This cookbook metaphor illustrates how to go about creating an effective marketing plan for a self-employed professional. “Success Ingredients” are an essential element of that plan. These are the missing ingredients your marketing and sales activities need in order to be successful.
Why is this important? Let’s say you decide you’re going to market your business by attending live networking events in your area. You’re not sure where to begin, but you’ve just received an email invitation for a Chamber of Commerce mixer, so you decide to go.
Arriving at the mixer, you discover that everyone you meet is either a salesperson for a local corporation, or a solo professional who is looking for business from those companies. But you are an acupuncturist for example. The type of people you typically serve are individuals looking for relief from a current health issue. While there might be people in the room who fit that description, it’s hard to even turn conversation in that direction with everyone focused on business topics.
As a result, you will more than likely leave the event feeling like it was a waste of time. You may also decide that in-person networking is probably not a good marketing tactic for you. But other people seem to find clients from it. Your main question will probably be “What do they know that I don’t?”
Before walking out the front door with business cards in her pocket, what our acupuncturist should have done was to make a shopping list of what she needed.
First of all, she needed to carefully select some networking venues that to her type of business and target audience. When she started to do so, she would likely find that she also needed a clear definition of her target market. With those two “Success Ingredients” lined up, she would be much more likely to find herself at a networking event that would suit her. This might be a speaker program on alternative health or stress relief, or a professional meeting of other like-minded practitioners.
Pick any marketing tactic that you feel may not be working as well as you would like. Then ask yourself: “What’s missing that might make it work?” and keep asking until you identify one or more specific missing elements that you could create or acquire.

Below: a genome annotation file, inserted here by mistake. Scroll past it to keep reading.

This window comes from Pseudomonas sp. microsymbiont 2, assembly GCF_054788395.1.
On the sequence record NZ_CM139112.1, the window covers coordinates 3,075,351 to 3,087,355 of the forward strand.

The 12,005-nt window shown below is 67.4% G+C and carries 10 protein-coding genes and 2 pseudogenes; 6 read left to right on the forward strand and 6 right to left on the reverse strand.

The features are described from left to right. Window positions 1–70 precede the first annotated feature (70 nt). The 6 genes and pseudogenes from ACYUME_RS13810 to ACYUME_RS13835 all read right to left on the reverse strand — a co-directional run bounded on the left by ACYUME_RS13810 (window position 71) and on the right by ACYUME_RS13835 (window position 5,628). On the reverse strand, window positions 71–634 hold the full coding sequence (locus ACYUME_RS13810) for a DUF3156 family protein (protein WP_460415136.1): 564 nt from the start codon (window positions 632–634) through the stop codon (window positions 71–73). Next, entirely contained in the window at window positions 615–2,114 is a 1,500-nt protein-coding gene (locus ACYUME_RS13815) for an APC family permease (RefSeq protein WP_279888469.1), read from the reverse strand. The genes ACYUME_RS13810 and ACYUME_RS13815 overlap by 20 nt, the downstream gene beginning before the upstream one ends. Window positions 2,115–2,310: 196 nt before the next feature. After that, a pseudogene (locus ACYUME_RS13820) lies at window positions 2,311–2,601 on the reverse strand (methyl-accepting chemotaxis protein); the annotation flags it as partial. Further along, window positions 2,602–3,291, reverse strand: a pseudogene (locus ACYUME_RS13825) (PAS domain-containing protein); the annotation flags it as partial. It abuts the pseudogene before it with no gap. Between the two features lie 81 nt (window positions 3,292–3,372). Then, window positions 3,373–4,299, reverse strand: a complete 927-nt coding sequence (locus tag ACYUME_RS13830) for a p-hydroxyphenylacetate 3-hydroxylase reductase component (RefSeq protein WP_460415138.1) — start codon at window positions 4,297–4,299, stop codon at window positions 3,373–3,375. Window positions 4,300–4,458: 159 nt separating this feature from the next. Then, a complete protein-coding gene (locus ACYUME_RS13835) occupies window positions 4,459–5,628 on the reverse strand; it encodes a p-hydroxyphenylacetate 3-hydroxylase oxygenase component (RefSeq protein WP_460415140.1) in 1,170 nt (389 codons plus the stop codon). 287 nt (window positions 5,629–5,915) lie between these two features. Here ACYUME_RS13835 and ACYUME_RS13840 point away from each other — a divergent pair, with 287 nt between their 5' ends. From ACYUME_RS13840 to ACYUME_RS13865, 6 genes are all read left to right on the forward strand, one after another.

Here’s a sample dialogue our acupuncturist might have with herself:
Q: “What’s missing that might make networking events work better for me?”
A: “Better events to attend.”
Q: “What’s missing that might help me find events that would work better?”
A: “A list of events and networking venues to choose from.”
Q: “What’s missing that might work better to help me choose events?”
A: “A clear picture of the type of clients I want; a target market definition.”
With two Success Ingredients defined, our acupuncturist might stop there to work on them, or she might ask the first question again, just to see if there’s anything more:
Q: “What else is missing that might make networking events work better for me?”
A: “More confidence when introducing myself to strangers.”
Q: “What’s missing that might help me be more confident when introducing myself?”
A: “A comfortable way to introduce myself; a ten-second introduction.”
Our acupuncturist has now identified three “Success Ingredients” to boost her networking success. When she acquires these ingredients and uses them in her marketing recipe, she’s going to produce much improved results.
Try this for yourself. Take any marketing approach that’s not working for you as well as you’d like, and ask: “What’s missing that might make it work?” See if you can define some “Success Ingredients” of your own. Once you do, it’s my bet that your marketing recipes will start turning out better.